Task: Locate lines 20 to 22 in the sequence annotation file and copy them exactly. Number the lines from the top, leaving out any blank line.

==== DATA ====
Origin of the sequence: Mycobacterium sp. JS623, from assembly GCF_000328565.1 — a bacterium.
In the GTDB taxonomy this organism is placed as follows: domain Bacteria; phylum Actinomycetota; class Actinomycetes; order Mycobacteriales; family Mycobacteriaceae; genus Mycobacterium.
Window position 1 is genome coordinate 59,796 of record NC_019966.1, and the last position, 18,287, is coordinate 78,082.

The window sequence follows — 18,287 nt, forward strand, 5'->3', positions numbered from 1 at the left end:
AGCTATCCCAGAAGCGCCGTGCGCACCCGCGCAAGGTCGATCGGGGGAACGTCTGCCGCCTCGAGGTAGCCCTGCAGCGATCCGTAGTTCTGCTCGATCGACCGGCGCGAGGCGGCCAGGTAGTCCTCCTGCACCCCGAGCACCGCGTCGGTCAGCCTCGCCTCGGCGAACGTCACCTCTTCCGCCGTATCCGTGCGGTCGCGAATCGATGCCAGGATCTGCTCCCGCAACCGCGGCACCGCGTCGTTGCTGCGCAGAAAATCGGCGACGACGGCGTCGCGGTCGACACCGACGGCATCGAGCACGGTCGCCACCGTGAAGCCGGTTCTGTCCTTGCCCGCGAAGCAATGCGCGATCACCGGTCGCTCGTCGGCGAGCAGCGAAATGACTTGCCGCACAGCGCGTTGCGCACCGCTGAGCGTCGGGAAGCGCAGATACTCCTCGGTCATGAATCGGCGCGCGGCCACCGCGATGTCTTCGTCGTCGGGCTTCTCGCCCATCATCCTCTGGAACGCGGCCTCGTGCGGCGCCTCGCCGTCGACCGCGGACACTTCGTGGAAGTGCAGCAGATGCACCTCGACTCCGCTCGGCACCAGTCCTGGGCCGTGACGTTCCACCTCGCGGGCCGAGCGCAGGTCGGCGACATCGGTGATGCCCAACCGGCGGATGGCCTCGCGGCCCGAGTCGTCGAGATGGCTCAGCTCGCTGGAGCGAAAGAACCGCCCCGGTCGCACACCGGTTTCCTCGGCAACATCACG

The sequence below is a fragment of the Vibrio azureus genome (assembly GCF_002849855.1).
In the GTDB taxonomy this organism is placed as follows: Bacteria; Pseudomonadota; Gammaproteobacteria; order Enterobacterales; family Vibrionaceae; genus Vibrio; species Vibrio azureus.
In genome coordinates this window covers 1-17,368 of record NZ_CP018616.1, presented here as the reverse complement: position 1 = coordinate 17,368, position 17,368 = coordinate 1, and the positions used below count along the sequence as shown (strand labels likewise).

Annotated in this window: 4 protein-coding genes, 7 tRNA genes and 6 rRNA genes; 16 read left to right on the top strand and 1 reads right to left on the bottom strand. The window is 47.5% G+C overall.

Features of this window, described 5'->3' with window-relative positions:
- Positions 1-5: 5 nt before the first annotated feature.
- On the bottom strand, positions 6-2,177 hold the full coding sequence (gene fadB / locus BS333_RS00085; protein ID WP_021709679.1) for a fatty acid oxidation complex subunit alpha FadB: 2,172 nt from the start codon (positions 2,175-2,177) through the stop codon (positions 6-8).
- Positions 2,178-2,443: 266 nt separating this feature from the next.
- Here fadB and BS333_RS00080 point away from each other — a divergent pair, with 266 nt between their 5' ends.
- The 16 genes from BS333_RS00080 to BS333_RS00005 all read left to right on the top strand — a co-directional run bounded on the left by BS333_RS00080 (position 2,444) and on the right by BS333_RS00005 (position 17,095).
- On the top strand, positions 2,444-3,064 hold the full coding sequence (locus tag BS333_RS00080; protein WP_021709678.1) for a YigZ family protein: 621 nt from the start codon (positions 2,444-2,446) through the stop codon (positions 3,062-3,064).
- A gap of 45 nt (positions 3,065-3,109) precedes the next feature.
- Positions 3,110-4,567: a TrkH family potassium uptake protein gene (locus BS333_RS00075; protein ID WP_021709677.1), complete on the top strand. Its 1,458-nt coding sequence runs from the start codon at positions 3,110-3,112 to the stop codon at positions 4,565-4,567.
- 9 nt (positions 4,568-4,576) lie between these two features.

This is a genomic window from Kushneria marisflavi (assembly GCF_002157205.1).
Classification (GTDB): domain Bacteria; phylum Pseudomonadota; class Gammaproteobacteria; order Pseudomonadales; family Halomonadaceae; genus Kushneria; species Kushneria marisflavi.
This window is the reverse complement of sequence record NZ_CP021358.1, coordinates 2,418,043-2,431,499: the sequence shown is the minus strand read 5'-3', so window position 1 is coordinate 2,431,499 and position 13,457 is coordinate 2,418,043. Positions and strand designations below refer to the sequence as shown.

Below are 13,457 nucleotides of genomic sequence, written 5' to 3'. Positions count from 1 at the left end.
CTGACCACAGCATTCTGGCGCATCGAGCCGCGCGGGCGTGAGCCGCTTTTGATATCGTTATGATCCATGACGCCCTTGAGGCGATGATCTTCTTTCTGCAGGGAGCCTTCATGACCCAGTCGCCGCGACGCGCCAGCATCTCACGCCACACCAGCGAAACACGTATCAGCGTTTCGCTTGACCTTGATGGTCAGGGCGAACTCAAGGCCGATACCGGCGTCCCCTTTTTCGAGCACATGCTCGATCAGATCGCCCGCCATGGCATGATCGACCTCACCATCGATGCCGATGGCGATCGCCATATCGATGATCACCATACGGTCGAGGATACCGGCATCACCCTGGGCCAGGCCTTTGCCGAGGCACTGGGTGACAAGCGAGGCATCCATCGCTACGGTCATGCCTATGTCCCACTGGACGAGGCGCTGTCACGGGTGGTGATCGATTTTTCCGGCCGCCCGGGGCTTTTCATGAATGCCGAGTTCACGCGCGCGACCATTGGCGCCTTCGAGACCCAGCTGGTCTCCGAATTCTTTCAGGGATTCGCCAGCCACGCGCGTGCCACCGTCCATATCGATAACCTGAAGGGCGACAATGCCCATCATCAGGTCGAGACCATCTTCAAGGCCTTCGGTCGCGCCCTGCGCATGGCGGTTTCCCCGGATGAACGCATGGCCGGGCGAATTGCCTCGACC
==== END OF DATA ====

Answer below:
This is a genomic window from Kushneria marisflavi (assembly GCF_002157205.1).
Classification (GTDB): domain Bacteria; phylum Pseudomonadota; class Gammaproteobacteria; order Pseudomonadales; family Halomonadaceae; genus Kushneria; species Kushneria marisflavi.
This window is the reverse complement of sequence record NZ_CP021358.1, coordinates 2,418,043-2,431,499: the sequence shown is the minus strand read 5'-3', so window position 1 is coordinate 2,431,499 and position 13,457 is coordinate 2,418,043. Positions and strand designations below refer to the sequence as shown.